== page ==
This article develops a theorization of “speculative policing”: an experimental, future-oriented form of policing that connects crime prevention to real-estate speculation and other forms of negotiating urban risk and uncertainty. Speculative policing works to establish a specific sociopolitical order; renders economically productive the differentiated and dynamic value of urban spaces and populations; and involves flexible, provisional interventions that anticipate failure and skirt the edges of the law. Speculative policing combines three future-oriented phenomena that engage with risk and uncertainty in different ways: preventive policing, realestate speculation, and experimental modes of governance. These phenomena are in themselves not necessarily new; the specificity of speculative policing lies in the conjunction of these three phenomena in contemporary cities. Their combination implies the emergence of a new mode of urban security governance, a form of political and economic rationality that is speculative both in its underlying logic and in its everyday implementation.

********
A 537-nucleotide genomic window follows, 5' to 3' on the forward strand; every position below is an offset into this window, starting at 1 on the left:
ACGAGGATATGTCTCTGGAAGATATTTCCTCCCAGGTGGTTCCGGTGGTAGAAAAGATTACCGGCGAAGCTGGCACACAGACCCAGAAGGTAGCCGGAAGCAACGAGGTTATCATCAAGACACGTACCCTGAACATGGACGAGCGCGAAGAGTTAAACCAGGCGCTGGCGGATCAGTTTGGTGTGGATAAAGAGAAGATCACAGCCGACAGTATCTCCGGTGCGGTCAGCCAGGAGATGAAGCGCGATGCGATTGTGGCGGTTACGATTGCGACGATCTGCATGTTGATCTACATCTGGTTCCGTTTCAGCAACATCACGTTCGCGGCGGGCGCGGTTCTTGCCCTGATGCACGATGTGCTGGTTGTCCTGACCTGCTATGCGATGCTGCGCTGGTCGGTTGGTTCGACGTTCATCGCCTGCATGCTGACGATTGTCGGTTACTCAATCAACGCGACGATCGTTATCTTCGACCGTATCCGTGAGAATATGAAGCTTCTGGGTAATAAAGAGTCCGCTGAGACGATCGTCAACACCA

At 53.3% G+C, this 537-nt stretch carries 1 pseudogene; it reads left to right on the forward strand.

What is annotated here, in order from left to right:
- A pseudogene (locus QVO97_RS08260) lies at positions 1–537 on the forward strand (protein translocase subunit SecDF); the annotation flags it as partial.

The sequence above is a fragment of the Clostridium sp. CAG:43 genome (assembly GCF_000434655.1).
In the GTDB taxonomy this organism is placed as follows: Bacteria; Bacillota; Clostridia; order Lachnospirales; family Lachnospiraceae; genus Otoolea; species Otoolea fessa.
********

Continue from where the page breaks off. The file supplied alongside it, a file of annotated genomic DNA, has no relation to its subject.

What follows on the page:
Rivke Jaffe is professor of urban geography at the University of Amsterdam. Connecting geography, anthropology, and cultural studies, her research focuses primarily on intersections of the urban and the political. Her current work studies security dogs in Jamaica. Her publications include Concrete Jungles: Urban Pollution and the Politics of Difference in the Caribbean (2016) and Introducing Urban Anthropology (with Anouk de Koning, 2016).
Rivke Jaffe; Speculative Policing. Public Culture 1 September 2019; 31 (3): 447–468. doi: https://doi.org/10.1215/08992363-7532751
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